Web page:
(This article appeared previously on the website of the Diverse Elders Coalition.)
Summer is here. The knockout rose bushes are in full bloom, the other flowers are blooming in the garden. At the time I wrote this, in the spring, Old Man Winter was gone and we could sit on the front porch. Yet I was in my Washington, D.C. house, bundled up in a turtleneck and cable knit sweater thinking Old Man Winter hasn’t gone far enough and I should perhaps turn on the heat.
At times like those, my mind automatically drifts to thinking about the older adults that are in need of warm, safe, decent, affordable housing, the increase of homelessness and the decrease of affordable housing among elders in the country and in my city.
Older Homeless ‘Invisible’
As with many issues, when we speak of homelessness older people are invisible. We focus on “families and children” and rarely on older people who are homeless.
Traditionally, there are two major paths to homelessness for people over 60. In the first, the person is classified as a product of chronic homelessness. That is, they have been homeless before they were old and are in a seemingly unbreakable cycle of housing instability.
The caller was really asking: Are there places that will accept the whole of me? The gay, male part of me? The old of me?
The second pathway is a much newer phenomenon and is increasing at an alarming rate. Older adults and elders who heretofore have lived independently, in their own private living spaces, are experiencing first-time homelessness. Research is identifying the following trends present and overlapping, contributing to homelessness of older adults and elders:
- Living on a fixed income, using more than 30 percent of income to pay for housing
- Financial problems, including job loss and discontinued public assistance
- Disagreement with person with whom they were staying (relationship breakdown)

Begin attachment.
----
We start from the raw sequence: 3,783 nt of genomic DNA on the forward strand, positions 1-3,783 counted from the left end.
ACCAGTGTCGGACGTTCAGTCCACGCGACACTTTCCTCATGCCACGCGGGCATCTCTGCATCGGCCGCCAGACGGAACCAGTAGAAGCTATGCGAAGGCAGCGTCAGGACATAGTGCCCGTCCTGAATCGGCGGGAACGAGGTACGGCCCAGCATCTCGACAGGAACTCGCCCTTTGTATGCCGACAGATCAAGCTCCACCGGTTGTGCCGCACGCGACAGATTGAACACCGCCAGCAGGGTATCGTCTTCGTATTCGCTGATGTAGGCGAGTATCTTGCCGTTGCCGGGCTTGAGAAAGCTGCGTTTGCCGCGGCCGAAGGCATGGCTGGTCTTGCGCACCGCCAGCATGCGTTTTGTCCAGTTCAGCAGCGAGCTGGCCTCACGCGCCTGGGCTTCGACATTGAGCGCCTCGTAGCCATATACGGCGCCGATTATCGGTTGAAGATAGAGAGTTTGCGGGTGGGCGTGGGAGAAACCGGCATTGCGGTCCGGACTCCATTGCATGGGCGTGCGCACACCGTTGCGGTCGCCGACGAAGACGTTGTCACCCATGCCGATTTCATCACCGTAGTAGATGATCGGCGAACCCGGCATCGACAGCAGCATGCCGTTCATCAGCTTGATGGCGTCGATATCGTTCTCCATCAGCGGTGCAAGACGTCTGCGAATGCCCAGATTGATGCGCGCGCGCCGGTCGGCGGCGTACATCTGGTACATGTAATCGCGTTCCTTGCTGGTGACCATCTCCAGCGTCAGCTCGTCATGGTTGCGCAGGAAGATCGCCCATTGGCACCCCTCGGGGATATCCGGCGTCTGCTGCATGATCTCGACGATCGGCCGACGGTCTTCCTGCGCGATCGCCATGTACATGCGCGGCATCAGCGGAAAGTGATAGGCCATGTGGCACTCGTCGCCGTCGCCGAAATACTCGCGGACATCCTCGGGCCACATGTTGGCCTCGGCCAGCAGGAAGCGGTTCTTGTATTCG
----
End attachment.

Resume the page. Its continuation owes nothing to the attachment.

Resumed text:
- Physical and/or mental health problems
- Lack of access to affordable senior housing
The First Time Without a Home
The calls and emails I receive every month from people looking to live at Mary’s House confirm that there are many elders on the second path. Like the phone call I received from an older gay man who was completing the online Letter of Interest application.
“Dr. Woody,” he began, “I know Mary’s House has not opened yet, but I wanted to put my letter of interest in because I need the housing now. I am a white, gay man, and I am unable to afford my rent and the rising rent increases in the city. I have to find some other place to live. Do you have any ideas of where I can go?”
After we spoke a little longer and I collected some information, I understood what he was really asking: Are there places that will accept the whole of me? The gay, male part of me? The old of me? The economics of me? A place that will accept my friends?
Then there’s the woman who had lived with a friend and her friend’s dad for many years. She shared in the care of the friend’s dad for a long time, even after her friend died. However, at some point the siblings wanted Jane out. She had no place to go; her homophobic brother promised violence if she brought “any of that homosexual s— up there.”
That’s why we need to build LGBT-friendly housing.
More LGBT-Friendly Residences Needed
With continued help and support, and with a little luck, we will build the first Mary’s House in 2017. It will be among the approximately six to eight brick-and-mortar residences in various stages of completion across the U.S. that are LGBTQ-affirming.
However, it’s not likely that we will be able to build enough affordable residences that are affirming of LGBTQ/SGL (same-gender-loving) individuals to stem the tide of increased homelessness for older adults. So, what can we do in the interim?
One of the first things we can do is to acknowledge that housing is a determinant of health and therefore it is a public health issue. We are all familiar with the woman who has to make choices about paying for medicine, food or rent. Or the man who is forced to use more and more of his resources to obtain shelter, making affordability and accessibility equally important variables in the equation to confront elder homelessness.
As a public health issue, we can recognize that without stable housing, older adults, like families and children, are prone to myriad health issues and their quality of life can suffer. Research has shown that “housing affordability shapes the neighborhood conditions and the ability of the person to make healthy choices.”
Strategies must focus on the safety and quality of housing for everyone. They should include an awareness and acceptance of the culture of the individual as well as the neighborhood.
By considering housing a public health issue, we can stimulate greater advocacy and address broader and more complex problems. Participation should be collaborative, from the individual, the community, the agency, the local and federal governments, and others working together to end current and potential disparities and create safety nets for those most vulnerable.
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